Thoughts on the military and military activities of a diverse nature. Free-ranging and eclectic.

Thursday, September 13, 2007

Tomahawk II.

This is coolbert:

The use of “hatchets” [tomahawks] in combat DID become an item of controversy during the Vietnam War era. Congressional hearings [1970] investigating atrocities allegedly committed by U.S. troops in Vietnam included SWORN testimony suggesting that a company of the 101st Airborne Division carried hatchets specifically to MUTILATE the dead bodies of the enemy. Perhaps this person testifying also read the same article in the Stars and Stripes newspaper as I did?

"And there was a company commander before that time, in 1965 before December — there had been some mutilations of bodies and I think it was south of Ben Hoa or Ben Cat when they were pulling some assistance with the 173rd, they mutilated bodies."

"And the company commander had given an order that everybody was to carry hatchets to mutilate the bodies. The company then became known as Hatchet Company."

"This was found out by General Westmoreland, and General Westmoreland stopped it but not — after it had occurred, the action was completed."

"Floor. Could you please go over that again? You carried hatchets—"

"Meyrowitz. I did not myself, not myself. In 1965 before I got in the unit, as related to me by men in the unit, C Company was known as Hatchet Company. They did carry hatchets. The company commander sanctioned it, and it was only stopped by General Westmoreland himself."

These testimonies were part of the Vietnam Era “Winter Soldier” campaign. Disaffected, disgruntled, and sometimes hate-filled Vietnam veterans [turns out some of them WERE NOT Vietnam veterans] who sought to publicize American atrocities allegedly committed during the Vietnam War.

[“Winter Soldier” refers originally to those men in the American Revolutionary Army serving at Valley Forge under General Washington. Men who were willing to sacrifice all in a selfless manner, heedless of the consequence, going even bootless and barefoot in the winter, bloody stains marking the snow where they marched!!]

With regard to the Congressional testimony:

"It also omits commentary at the hearing by Noam Chomsky, Jeremy Rifkin"

Those two names in particular stand out.

Noam Chomsky. "twin evils of the universe, the United States of America and Israel . . . Perfect for a man who doesn't like FACTS getting in his way. This way he can make up his own rules as he goes along . . . He is extremely clever in getting people to believe pure intellectual manure, of which he is the king of the hill."

Jeremy Rifkin. With Jeremy Rifkin, the situation is more complicated. Jeremy actually graduated from the same high school as I did. He was a senior when I was a freshman. He was valedictorian of his class and went on to graduate with honors from the Wharton School of Business [MBA??]. Obviously a person of considerable intellect. Has a reputation in some circles as a gadfly and scaremonger? WAS a prime organizer of the Winter Soldier testimony!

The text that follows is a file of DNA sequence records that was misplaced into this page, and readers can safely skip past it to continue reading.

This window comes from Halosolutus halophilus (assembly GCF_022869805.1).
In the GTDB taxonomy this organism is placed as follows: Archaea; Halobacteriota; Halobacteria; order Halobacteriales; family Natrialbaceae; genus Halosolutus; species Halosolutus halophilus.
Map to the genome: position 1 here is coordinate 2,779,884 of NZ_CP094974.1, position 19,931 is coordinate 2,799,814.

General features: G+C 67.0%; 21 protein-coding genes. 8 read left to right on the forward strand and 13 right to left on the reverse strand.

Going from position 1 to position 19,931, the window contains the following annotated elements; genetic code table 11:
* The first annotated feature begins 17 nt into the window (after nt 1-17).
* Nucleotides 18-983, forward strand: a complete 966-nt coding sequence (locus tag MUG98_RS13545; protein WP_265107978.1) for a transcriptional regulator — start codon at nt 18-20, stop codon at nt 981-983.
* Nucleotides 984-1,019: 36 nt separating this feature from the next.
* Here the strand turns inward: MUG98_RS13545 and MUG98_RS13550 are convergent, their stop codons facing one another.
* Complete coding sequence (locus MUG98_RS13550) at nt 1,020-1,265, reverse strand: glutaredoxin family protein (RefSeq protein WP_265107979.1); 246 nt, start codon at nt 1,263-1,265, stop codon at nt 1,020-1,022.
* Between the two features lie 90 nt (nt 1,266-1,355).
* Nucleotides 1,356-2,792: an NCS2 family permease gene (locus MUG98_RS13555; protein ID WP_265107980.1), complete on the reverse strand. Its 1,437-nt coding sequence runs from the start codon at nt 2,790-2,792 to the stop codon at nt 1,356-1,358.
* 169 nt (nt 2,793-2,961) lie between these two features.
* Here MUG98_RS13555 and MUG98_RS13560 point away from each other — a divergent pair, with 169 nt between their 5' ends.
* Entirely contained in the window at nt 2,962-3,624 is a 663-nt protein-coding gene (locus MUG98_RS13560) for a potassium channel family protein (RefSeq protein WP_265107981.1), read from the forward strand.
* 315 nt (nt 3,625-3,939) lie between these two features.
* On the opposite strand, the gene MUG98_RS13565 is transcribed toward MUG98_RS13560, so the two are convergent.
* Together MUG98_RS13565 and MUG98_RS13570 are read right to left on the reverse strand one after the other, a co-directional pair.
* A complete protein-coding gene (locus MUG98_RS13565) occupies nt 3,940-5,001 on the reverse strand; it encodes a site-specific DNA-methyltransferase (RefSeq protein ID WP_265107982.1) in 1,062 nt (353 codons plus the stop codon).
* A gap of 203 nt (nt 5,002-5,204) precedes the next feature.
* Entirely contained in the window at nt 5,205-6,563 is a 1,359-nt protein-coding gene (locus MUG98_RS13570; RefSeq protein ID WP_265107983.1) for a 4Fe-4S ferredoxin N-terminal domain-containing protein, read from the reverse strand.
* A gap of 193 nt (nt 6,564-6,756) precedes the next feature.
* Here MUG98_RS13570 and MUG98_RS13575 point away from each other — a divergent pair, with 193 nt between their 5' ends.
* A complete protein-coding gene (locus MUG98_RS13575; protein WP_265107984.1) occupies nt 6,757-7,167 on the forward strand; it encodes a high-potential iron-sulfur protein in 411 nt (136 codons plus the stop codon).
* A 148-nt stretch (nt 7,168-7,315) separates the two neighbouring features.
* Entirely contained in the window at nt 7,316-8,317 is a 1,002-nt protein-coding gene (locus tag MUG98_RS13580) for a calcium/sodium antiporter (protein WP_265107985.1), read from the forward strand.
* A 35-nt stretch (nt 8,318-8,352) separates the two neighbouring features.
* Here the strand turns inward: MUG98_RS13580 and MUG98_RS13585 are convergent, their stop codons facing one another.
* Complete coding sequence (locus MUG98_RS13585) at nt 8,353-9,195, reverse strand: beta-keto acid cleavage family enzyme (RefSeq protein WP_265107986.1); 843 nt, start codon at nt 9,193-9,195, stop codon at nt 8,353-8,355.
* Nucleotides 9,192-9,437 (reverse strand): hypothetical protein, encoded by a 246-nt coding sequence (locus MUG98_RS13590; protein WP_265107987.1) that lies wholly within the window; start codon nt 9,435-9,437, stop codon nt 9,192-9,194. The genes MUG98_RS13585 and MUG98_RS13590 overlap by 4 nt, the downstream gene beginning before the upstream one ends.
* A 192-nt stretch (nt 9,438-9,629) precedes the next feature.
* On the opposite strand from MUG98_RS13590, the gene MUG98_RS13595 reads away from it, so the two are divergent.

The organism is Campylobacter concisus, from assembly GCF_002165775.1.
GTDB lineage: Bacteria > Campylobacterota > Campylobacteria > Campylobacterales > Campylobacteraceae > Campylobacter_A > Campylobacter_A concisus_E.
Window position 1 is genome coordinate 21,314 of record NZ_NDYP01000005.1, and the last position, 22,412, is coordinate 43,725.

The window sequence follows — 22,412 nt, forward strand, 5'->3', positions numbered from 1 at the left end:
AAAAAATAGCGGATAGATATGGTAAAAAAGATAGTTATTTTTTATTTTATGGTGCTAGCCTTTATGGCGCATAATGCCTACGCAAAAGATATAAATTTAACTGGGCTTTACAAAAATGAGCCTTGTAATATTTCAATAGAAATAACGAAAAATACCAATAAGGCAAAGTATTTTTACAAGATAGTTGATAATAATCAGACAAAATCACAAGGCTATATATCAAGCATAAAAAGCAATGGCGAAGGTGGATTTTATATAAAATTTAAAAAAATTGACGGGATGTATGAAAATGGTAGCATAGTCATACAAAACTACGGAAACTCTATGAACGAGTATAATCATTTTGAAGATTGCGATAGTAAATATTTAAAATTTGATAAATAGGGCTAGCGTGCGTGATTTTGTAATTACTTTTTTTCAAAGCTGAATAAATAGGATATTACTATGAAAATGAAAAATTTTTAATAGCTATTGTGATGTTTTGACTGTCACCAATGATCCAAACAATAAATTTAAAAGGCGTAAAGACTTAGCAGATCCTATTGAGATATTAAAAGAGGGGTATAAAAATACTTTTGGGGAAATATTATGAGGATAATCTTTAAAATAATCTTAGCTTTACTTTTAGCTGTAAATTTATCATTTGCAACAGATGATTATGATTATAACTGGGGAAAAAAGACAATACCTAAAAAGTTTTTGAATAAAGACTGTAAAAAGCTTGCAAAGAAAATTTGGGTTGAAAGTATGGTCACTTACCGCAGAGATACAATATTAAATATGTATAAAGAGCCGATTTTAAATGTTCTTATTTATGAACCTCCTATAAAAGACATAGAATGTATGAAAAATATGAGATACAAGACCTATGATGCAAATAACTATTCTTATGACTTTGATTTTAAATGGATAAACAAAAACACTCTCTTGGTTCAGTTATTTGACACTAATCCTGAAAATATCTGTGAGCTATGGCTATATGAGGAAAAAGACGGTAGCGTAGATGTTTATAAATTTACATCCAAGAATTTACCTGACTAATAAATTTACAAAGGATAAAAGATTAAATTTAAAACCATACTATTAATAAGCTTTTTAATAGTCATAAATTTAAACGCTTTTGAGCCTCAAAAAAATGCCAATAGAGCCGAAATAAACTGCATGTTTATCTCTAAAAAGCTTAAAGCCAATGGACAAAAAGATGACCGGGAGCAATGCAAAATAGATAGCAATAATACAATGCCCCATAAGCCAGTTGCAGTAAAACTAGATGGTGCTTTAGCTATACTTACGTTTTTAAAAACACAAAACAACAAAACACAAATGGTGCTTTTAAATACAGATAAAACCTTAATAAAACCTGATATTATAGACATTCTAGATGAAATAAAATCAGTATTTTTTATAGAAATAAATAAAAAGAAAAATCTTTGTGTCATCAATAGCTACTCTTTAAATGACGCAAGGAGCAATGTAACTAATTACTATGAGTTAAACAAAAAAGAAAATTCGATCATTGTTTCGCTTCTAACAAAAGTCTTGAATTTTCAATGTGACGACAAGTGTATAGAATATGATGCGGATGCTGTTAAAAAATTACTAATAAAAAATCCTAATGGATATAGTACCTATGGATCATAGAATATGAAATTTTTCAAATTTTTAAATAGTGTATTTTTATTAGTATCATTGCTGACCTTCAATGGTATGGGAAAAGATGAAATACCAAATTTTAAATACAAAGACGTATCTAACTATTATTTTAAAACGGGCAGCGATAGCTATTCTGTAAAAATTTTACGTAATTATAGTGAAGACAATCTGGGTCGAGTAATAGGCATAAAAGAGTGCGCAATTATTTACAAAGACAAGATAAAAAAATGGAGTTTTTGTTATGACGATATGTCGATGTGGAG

"The groundwork for what would become the Winter Soldier Investigation was laid by Jeremy Rifkin, Tod Ensign, Michael Uhl and Bob Johnson of the Citizens Commission of Inquiry (CCI)."

Chomsky and Rifkin are persons of international repute. Undeniably so, whether you agree with them or not! Elites such as Chavez of Venezuela and Prodi of the EU DO listen to them!!



Anonymous Anonymous said...

Someone tell me why hacking someone up with a hatchet is different that sticking them in the guts with a bayonet, smashing their face to a pulp with a rifle butt or caving their head in with a cartridge box full of rocks? Which all by the way were done by a relative in Korea order to kill PRC soldiers in what was probably some of the most desperate fighting the US troops has ever been in. Thankfully, soldiers today can reach for a weapon that is effective and easier to use than a metal box full of rocks.
Just look who is involved in the debate, it speaks volumes: Chomsky, Kerry, Rifkin, etc...These "Americans" are anything but.
As for the hatchet, its use is alive and well in Iraq, at least with some of the people I have seen. It looks mean and that is why people don't like it, they are intimidated and a bit scared by it. Which, in my opinion, is what you want. God forbid the military can carry anything that can be used to kill people, it might make someone upset!

1:02 PM

Blogger Albert said...

Bert says:

"Someone tell me why hacking someone up with a hatchet is different that sticking them in the guts with a bayonet"

Absolutely no difference at all. The tomahawk is a valid and deadly weapon of war. Edged weapons I guess to a modern suggest "barbaric" forms of warfare. We all think of death on the battlefield as wanting to be instantaneous and antiseptic. "He got a bullet right between the eyes, dead right away, no real damage, it is like he is sleeping!!"

"It looks mean and that is why people don't like it, they are intimidated and a bit scared by it."

AND is a particularly unique weapon as wielded by Americans? Has an image that is useful. Hatchet units would have an certain esprit'?


2:16 PM

Anonymous Anonymous said...

All this talk about hatchets and bayonets reminded me of an interesting site here:

I don't know who this guy is, but he is thinking outside of the box quite a bit. The whole site is worth a perusal in my humble opinion.

2:58 PM


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